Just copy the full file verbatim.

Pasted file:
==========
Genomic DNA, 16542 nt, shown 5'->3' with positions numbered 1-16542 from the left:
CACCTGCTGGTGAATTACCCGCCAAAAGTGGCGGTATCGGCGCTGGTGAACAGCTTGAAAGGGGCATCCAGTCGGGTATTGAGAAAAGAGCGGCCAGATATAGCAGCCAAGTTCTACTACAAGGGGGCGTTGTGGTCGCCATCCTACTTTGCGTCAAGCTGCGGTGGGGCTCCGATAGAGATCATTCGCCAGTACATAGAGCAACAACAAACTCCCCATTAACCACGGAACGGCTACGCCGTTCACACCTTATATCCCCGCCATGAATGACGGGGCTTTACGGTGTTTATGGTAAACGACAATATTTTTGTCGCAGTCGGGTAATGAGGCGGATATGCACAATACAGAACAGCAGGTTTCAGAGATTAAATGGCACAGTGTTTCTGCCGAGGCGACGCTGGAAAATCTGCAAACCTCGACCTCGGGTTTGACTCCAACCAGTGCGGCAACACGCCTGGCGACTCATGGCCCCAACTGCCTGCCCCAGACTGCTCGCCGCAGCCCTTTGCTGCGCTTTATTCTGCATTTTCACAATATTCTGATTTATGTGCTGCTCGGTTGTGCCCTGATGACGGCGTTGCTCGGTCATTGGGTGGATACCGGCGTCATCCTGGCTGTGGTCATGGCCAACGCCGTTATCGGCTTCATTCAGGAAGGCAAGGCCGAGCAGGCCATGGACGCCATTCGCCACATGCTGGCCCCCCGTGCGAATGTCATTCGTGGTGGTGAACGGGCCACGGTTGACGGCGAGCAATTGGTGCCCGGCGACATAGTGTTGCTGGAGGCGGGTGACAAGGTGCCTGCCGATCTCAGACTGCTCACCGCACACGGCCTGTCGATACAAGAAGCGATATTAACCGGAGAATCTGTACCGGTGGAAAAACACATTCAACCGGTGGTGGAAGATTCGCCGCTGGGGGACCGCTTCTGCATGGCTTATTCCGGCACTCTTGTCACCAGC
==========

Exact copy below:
Genomic DNA, 16542 nt, shown 5'->3' with positions numbered 1-16542 from the left:
CACCTGCTGGTGAATTACCCGCCAAAAGTGGCGGTATCGGCGCTGGTGAACAGCTTGAAAGGGGCATCCAGTCGGGTATTGAGAAAAGAGCGGCCAGATATAGCAGCCAAGTTCTACTACAAGGGGGCGTTGTGGTCGCCATCCTACTTTGCGTCAAGCTGCGGTGGGGCTCCGATAGAGATCATTCGCCAGTACATAGAGCAACAACAAACTCCCCATTAACCACGGAACGGCTACGCCGTTCACACCTTATATCCCCGCCATGAATGACGGGGCTTTACGGTGTTTATGGTAAACGACAATATTTTTGTCGCAGTCGGGTAATGAGGCGGATATGCACAATACAGAACAGCAGGTTTCAGAGATTAAATGGCACAGTGTTTCTGCCGAGGCGACGCTGGAAAATCTGCAAACCTCGACCTCGGGTTTGACTCCAACCAGTGCGGCAACACGCCTGGCGACTCATGGCCCCAACTGCCTGCCCCAGACTGCTCGCCGCAGCCCTTTGCTGCGCTTTATTCTGCATTTTCACAATATTCTGATTTATGTGCTGCTCGGTTGTGCCCTGATGACGGCGTTGCTCGGTCATTGGGTGGATACCGGCGTCATCCTGGCTGTGGTCATGGCCAACGCCGTTATCGGCTTCATTCAGGAAGGCAAGGCCGAGCAGGCCATGGACGCCATTCGCCACATGCTGGCCCCCCGTGCGAATGTCATTCGTGGTGGTGAACGGGCCACGGTTGACGGCGAGCAATTGGTGCCCGGCGACATAGTGTTGCTGGAGGCGGGTGACAAGGTGCCTGCCGATCTCAGACTGCTCACCGCACACGGCCTGTCGATACAAGAAGCGATATTAACCGGAGAATCTGTACCGGTGGAAAAACACATTCAACCGGTGGTGGAAGATTCGCCGCTGGGGGACCGCTTCTGCATGGCTTATTCCGGCACTCTTGTCACCAGC